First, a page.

Linear polarizers confuse autofucusing systems, causing them to focus in and out perpetually without ever "locking" onto anything in frame (the autofocus wants to focus on the linear crystals in the filter). The crystals in a circular polarizer follow a curved pattern, and so the autofocus ignores them. This means *absolutely nothing* as far as your exposure goes, it's just for the benefit of the autofucusing hardware.

    Circular polarizers, however, are nearly twice the price of linear ones, so don't shell out for one if you're going to be focusing manually anyway.

    As far as recomendations go, I'd say pick up filters only an "as needed" basis while you're learning. The polariser is the only really universal "must have". Research and familiarize yourself up front with what different filters do and can do by reading and asking around, and let that info hibernate until you need it. If you have an idea for a photo that you know you'll need a certain filter for, then get it. Otherwise you're just wieghing youself down early with extra kit.

    A few extra tips:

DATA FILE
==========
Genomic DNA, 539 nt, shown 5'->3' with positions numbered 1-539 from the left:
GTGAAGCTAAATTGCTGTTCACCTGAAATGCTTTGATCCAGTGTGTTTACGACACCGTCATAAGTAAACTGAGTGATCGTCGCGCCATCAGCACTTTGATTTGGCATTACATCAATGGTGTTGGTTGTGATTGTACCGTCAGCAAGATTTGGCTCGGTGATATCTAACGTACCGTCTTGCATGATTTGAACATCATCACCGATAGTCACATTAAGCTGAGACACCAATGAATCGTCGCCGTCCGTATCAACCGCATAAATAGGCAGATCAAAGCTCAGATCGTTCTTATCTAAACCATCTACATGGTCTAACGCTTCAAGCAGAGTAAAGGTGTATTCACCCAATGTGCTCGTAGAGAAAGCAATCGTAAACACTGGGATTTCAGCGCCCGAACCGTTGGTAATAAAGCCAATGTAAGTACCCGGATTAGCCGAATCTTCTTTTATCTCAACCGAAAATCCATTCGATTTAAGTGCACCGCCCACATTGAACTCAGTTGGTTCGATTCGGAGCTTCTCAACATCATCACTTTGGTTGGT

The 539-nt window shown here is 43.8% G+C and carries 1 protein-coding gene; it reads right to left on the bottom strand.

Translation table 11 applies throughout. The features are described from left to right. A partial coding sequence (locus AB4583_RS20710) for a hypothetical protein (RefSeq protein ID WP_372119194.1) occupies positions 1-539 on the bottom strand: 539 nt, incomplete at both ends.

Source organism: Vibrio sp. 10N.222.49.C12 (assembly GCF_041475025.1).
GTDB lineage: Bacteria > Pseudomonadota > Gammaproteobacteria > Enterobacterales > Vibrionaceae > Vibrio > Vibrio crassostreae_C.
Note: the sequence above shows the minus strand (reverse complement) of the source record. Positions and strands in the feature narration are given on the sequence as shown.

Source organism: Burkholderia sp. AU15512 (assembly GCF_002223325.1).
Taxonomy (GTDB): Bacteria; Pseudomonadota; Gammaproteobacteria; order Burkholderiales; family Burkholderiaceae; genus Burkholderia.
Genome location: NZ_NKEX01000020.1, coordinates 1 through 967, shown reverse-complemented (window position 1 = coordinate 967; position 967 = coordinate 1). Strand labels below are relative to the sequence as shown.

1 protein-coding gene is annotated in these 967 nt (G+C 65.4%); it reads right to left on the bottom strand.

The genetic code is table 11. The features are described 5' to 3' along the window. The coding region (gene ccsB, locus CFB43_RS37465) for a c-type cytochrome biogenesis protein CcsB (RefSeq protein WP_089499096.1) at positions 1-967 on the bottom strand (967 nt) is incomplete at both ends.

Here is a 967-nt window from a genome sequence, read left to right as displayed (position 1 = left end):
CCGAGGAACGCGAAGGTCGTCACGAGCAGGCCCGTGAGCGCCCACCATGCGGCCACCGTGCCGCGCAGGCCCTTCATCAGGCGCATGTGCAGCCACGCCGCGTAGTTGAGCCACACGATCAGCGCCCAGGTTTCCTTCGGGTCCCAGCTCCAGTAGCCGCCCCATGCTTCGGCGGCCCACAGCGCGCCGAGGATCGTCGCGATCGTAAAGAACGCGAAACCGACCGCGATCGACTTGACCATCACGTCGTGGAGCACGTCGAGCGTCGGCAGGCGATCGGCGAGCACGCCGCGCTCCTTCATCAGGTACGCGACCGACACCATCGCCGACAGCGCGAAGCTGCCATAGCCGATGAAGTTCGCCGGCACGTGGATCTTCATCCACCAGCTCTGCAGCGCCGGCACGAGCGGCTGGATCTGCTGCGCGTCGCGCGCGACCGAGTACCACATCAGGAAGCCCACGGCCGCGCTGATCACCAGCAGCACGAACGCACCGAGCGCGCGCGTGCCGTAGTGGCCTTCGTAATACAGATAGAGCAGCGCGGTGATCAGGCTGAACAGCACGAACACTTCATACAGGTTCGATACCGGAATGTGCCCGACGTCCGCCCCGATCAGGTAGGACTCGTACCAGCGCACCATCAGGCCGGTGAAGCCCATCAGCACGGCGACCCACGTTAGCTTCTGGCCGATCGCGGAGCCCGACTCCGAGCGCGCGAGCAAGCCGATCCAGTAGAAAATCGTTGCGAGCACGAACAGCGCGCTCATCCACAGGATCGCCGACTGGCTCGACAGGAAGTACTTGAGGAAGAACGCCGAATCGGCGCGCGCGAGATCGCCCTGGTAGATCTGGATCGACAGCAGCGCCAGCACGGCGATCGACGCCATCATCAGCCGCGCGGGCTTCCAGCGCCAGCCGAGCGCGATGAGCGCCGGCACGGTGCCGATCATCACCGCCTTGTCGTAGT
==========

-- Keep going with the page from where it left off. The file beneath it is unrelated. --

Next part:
Some filter types can be easaly improvised. Star filters are just a kindergarden-simple defraction effect, and can be made simply by lightly abrading a piece of clear plastic in a criscrossing pattern. Very nice soft-focus effects are possible in a number of ways, from lightly spraying a piece of clear plastic with clear satin enamel (check hobby shops for model building supplies, or even the paint center at Home Depot), to simply huffing on the lense before snapping the picture. A sheet of clear acrylic from a Home Depot type place will furnish enough "blank" filters for a Cokin type-system to last you a good long while at a fraction of the price of a single prefab filter.

    Party stores and florists will have clear colored mylar for use as wrapping that can be used, and any good copy place will enable you to print a sheet of whatever color their (or your) graphics program can create onto overhead trasparancy films.

    If you're using a digital camera, you can get around using color filters alltogether by exploiting the manual white balance adjustment option. Just use a color card instead of a white card to set the white balance. The result will be a filter effect of the complimentary opposite of your chosen color card (i.e. use a blue card for a red filter effect, yellow for green, etc.). A ten dollar book of double-sided scrapbooking paper can do the work of hundreds of dollars worth of color filters.

    Have fun!